Chitin and Chitosan have been extracted from lobster waste and used in medicine and biomedicine by a team from the University of Havana. These researchers’ work has led to the development of a procedure to obtain surgical materials with great healing and antiseptic properties.
Chitin is a polymer very common in nature as part of animals’ and plants’ physical structures. Only cellulose is more abundant than chitin, which makes this compound a highly important renewable resource that can easily be found in arthropods, insects, arachnids, molluscs, fungus and algae.
"This procedure involves using chitosan to cover surgical threads and lint, into which antibiotics are injected. By doing this, we obtain medical materials with both antimicrobial and healing properties and, as they are covered in a natural polymer, with a higher degree of biocompatibility." states Professor Carlos Andrés Peniche Covas from the University of Havana. Research shows that such properties remained unmodified after sterilisation.
The fishing industry in Cuba generates great amounts of lobster waste, “a pollutant rich in proteins and chitin”, states Peniche. This group extracted chitin and chitosan from such waste, in collaboration with the Spanish Centre for Scientific Research (CSIC), the Complutense University in Madrid (Spain) and the Mexican Research Centre for Food and Development.
Prof. Peniche points out that "this work allows for the first accurate and comprehensive results of a university study on chitin and chitosan. The study starts at the extraction of these compounds from polluting waste of the Cuban fishing industry and it goes on to cover these products’ characterisation through traditional techniques and some more innovative ones, the study of their properties, the development of new by-products and the testing of their practical applications in areas useful for this Caribbean country, such as agriculture and biomedicine."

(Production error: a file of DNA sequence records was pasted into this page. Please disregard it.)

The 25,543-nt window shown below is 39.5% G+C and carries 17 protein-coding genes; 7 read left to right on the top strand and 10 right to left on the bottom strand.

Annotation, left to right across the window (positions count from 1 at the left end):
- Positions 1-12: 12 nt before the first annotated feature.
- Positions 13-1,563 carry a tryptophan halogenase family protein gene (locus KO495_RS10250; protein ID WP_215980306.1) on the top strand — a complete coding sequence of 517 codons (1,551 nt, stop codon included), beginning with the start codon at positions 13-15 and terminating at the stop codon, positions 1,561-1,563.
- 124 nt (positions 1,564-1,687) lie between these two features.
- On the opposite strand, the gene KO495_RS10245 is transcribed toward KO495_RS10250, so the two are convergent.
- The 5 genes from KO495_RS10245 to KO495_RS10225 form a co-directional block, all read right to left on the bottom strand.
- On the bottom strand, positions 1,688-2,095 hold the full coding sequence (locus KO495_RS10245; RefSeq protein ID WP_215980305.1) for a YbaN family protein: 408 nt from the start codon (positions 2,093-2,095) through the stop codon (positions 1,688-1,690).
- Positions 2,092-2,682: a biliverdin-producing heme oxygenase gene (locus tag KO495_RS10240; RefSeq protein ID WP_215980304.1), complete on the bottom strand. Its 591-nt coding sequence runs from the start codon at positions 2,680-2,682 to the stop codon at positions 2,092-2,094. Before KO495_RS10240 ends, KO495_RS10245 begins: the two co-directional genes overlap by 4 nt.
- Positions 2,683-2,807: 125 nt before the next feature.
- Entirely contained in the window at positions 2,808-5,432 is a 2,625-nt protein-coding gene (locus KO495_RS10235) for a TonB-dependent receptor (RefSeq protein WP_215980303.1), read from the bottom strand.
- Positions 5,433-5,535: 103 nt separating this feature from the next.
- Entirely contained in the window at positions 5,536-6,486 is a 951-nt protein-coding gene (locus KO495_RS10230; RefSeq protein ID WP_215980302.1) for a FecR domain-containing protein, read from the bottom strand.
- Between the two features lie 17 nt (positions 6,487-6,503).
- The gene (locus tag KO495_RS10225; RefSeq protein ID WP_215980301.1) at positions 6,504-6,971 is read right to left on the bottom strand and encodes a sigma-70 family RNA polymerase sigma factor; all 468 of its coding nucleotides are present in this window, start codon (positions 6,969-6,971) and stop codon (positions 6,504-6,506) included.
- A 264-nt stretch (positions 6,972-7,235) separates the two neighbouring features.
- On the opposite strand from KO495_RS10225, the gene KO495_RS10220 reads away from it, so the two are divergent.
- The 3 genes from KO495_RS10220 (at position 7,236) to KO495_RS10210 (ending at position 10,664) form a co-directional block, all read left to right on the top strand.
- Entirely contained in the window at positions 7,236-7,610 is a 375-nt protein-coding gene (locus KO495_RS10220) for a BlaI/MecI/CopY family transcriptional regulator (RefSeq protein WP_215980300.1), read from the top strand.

Two new types of surgical thread were produced in collaboration with the Cuban Superior Institute of Military Medicine "Dr. Luis Díaz Soto": Agasut-Q, covered with chitosan (healing properties) and Agasut-QE, covered with chitosan and streptomycin (healing and antimicrobial properties). After preclinical and clinical trials were approved, both surgical thread types were introduced and successfully used in several Cuban hospitals.
They also applied their study to agriculture. In cooperation with the Cuban National Centre for Agricultural and Livestock Health (CENSA), this group worked in “seed coating to boost farming yields as well as in encapsulation of somatic embryos to design artificial seeds".
In trials, tomato seeds of variety 1-17 were coated with chitosan. Under laboratory conditions, treated seeds showed significantly higher growth speed and percentage of successful germination when compared to non-treated seeds.
In Prof. Peniche’s words, the research group concluded that "chitosan works as a bio-stimulant in tomato seed treatment by producing better seed germination and greater plant height, stem thickness and dry mass about a week earlier than usual". Chitosan proved to be a natural polymer with great film-generating capacity, apart from other highly interesting properties: chitosan does not produce polluting substances, it is non-toxic and biocompatible.
Source: University of Granada